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Ocular Adverse Effects of Systemic Medications: Amiodarone

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Title: Ocular Adverse Effects of Systemic Medications: Amiodarone
Author: Emily Ross, 4th Year Medical Student, Indiana University School of Medicine
Location: Med Student Outline > II. Anatomical Approach to Eye Disease > Ocular Adverse Effects of Systemic Medications > 3. Amiodarone

Overview: Amiodarone is a Class III antiarrhythmic medication that slows repolarization of the myocardium which increases the action potential duration and the refractory period, thus slowing the cardiac conduction rate. It is used to treat certain tachyarrhythmias. Long-term use is associated with the following ocular adverse effects.

Image 1: Corneal Verticillata

Corneal verticillata: Also known as vortex keratopathy, occurs in almost all patients who take amiodarone and is related to the dosage of the medication and duration of treatment. It is the most common and most well-known ocular adverse effect of amiodarone. On slit lamp exam, one can see corneal deposits in a whorl-like pattern in the inferior cornea bilaterally (see image 1). The deposits are usually a gray or golden-brown color and accumulate in the basal layer of the corneal epithelium. This is a benign condition and patients usually do not have any visual complaints.  Rarely, they report colored rings around lights, haloes and glare which are worse at night. The condition is reversible with discontinuation of the drug. Notably other medications may also cause corneal verticillata including chloroquine and hydroxychloroquine, indomethacin, and phenothiazines and is also seen in Fabry’s disease.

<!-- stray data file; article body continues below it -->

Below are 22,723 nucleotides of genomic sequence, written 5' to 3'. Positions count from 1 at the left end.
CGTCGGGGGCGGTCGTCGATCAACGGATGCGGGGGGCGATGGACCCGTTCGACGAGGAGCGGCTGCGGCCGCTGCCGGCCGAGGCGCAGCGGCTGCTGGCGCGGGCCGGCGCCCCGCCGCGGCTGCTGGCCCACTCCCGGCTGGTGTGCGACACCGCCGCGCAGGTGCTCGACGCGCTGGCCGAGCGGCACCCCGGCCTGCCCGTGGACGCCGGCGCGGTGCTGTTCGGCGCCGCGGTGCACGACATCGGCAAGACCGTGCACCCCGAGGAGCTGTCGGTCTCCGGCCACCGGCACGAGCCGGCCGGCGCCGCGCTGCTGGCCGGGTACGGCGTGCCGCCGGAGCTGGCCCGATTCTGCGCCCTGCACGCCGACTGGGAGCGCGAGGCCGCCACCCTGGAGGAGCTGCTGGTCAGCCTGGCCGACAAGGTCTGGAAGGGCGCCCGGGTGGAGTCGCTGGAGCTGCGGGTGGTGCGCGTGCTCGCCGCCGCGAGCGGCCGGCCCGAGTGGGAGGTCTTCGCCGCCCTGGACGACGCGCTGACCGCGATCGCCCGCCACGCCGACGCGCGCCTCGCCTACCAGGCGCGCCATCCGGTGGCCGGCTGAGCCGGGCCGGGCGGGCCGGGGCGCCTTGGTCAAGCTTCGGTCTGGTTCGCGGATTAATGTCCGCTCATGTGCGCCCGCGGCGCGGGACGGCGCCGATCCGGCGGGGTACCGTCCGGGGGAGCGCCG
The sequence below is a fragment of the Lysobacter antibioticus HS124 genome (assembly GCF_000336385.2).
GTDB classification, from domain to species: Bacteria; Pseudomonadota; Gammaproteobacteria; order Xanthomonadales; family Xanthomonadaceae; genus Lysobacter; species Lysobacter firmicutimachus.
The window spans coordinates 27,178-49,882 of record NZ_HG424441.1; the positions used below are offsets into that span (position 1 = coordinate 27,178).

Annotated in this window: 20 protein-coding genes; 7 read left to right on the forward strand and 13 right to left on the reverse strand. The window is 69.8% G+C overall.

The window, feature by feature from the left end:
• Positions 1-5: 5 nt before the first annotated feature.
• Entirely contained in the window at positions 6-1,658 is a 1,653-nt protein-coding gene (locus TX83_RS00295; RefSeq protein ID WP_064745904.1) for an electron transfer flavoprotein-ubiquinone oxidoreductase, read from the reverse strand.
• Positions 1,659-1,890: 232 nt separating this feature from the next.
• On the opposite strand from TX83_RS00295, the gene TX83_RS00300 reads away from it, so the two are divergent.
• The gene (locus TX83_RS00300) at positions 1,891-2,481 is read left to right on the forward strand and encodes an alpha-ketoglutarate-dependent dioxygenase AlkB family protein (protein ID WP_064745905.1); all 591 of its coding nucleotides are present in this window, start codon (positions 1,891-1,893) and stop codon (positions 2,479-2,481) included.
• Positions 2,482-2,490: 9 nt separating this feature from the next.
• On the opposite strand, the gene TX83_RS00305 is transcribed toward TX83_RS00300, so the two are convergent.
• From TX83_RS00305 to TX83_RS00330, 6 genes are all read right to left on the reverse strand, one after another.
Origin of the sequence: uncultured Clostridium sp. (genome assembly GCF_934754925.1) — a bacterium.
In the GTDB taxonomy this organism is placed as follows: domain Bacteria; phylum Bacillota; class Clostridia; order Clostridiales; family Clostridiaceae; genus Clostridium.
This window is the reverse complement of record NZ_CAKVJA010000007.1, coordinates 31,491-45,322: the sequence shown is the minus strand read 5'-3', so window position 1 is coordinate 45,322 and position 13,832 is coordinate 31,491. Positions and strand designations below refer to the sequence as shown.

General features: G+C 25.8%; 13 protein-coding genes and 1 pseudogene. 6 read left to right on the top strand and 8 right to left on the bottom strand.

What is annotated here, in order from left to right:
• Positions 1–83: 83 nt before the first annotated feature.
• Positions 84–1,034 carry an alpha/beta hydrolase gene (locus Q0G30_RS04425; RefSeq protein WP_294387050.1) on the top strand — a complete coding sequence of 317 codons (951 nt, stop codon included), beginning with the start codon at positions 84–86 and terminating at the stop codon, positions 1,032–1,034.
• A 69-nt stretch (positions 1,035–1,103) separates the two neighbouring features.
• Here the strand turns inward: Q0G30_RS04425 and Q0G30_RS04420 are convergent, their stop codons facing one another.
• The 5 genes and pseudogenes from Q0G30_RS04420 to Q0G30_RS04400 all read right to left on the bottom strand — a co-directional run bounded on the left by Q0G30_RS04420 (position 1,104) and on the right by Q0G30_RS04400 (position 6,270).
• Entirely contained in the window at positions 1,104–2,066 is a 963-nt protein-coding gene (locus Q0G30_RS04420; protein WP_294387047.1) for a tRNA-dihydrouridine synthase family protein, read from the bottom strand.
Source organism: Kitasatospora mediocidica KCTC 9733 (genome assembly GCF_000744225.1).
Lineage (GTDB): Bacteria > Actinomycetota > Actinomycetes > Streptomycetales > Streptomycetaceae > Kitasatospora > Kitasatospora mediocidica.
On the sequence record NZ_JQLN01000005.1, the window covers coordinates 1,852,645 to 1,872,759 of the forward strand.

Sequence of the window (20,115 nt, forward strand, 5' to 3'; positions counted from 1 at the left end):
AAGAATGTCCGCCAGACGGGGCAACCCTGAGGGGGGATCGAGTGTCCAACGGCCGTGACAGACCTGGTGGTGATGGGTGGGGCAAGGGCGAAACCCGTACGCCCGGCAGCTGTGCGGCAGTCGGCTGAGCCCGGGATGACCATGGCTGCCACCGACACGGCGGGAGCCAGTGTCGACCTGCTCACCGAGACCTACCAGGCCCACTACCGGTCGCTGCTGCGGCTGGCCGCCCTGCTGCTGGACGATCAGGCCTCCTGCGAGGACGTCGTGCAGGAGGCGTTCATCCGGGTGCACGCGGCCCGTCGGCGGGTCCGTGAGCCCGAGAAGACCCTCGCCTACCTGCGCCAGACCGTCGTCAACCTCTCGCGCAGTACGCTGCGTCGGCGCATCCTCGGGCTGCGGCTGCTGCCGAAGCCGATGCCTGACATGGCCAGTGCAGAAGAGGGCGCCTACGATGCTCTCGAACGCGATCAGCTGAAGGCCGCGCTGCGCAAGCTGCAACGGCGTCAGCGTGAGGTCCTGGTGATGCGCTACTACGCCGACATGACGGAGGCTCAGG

Lens opacities can occur in the anterior cortex of the lens. These are due to pigment deposition and are small and yellowish-white in color. They do not reverse with discontinuation of amiodarone but rarely cause any visual disturbance.

Optic neuropathy is a very rare but serious side effect of long-term amiodarone use. It tends to progress slowly with resulting vision loss. Patients taking amiodarone should have yearly check-ups with an ophthalmologist to monitor for development of optic neuropathy as discontinuing the drug stabilizes the patient’s vision.


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Identifier: Moran_CORE_24549